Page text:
sions made by a beleaguered regime, who was there to ensure that those farmers growing seed for the nation were spared? These farms were also invaded with the same reckless abandon that has become the hallmark of Zanu (PF).
The end result was that the country lost the expertise required to grow seed from embryo to foundation to commercial. This accounts for the annual shortage of seed in the country. While it might appear as if there is enough maize seed since it is available in shelves, the cost is so high that many farmers only buy what they require to grow their own food!
It will take many years before we again produce enough seeds for this country.
As an example, John Berry was a potato seed producer in Kwe Kwe and he supplied seed potatoes in the whole midlands. He was evicted; now farmers have nowhere to buy seed potatoes. As a matter of fact, the bulk of his customers were black farmers.
We hear that government wants to reopen CSC facilities in Marondera that were EU approved but closed because of shortage of slaughter stock. It is instructive to mention that world class facilities were in Masvingo, Marondera, Chinhoyi, Kadoma, Gweru and of course, Harare and Bulawayo. The CSC has virtually closed all these except Bulawayo and Harare where they hardly have economic cattle throughput.
Minister Didymus Mutasa is alleged to have said that government will take over all farms from the paltry remaining white farmers. He is quoted as having said ‘only those lucky ones will remain’. Some of these remaining white farmers are beef producers. We know that during the land invasion, once a farmer had to go, he had no option but to sell his herd. Millions of cattle were sent to slaughter, including pregnant cows.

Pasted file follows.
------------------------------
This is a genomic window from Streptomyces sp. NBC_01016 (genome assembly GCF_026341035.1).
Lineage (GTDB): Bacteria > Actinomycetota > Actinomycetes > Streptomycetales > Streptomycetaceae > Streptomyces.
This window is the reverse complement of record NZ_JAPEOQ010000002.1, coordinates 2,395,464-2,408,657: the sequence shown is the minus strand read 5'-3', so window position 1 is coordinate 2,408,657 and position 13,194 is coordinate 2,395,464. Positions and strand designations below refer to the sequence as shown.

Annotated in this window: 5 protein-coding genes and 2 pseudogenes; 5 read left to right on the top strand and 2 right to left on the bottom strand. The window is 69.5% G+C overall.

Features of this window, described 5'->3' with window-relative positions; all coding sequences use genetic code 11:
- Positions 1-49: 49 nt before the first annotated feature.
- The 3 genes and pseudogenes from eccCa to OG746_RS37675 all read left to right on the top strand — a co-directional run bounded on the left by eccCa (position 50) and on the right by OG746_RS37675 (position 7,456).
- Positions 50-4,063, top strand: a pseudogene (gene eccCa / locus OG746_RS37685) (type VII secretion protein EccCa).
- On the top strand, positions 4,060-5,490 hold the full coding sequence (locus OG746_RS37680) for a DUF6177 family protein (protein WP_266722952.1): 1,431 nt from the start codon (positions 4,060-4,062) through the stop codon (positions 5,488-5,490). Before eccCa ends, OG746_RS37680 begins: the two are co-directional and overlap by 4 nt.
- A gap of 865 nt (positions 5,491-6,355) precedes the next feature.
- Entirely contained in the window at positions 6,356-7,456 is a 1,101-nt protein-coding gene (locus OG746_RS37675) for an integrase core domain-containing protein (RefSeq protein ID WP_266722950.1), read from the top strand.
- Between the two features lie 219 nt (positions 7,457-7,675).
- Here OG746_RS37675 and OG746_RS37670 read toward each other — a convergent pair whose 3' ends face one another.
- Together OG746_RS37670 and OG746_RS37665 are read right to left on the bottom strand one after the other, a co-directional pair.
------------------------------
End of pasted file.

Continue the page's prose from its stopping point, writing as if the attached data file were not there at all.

The new law now makes it illegal to remain in a listed farm. All farms were listed in May 2005. In terms of the constitution, all farms ever listed are now state land.
It is a fact that almost all the new farmers have no cattle. They need cattle. There is so much grazing land all over the country. Many new farmers have been given loans or facilities to buy heifers but have failed to do so because of shortages.
Does it not make sense that the few remaining farmers are allowed to keep their farms and produce beef cattle, which will be available to new farmers so that we can begin to re-build the national herd?
Those white farmers, most of whom must go by the end of this month have only one course of action; send all their cattle, including those pregnant, to the slaughter market.
Is there anything else functioning that this government has no will, desire and capacity to destroy? What is there that is still working and will be spared?
Zimbabwe is like a bed-ridden patient who is so ill she cannot turn herself. The result is bedsores that need to be cleaned and treated. But to clean the bedsores, the patient need to turned. We in MDC want to turn and treat the patient but Zanu (PF) refuses. The patient will not heal. It is that simple
As we face another election next year, let the suffering patients of this country be turned for a better life. – Renson Gasela, Secretary for Lands & Agriculture, MDC (Tsvangirai)
When the chaotic land reform programme started in 2000, government made what appeared to be a very sensible decision amongst its bundling. That decision was that all seed growing farms would be classified as agrobusinesses and would therefore not be invaded and taken over.
However, like many deci
However, like many deci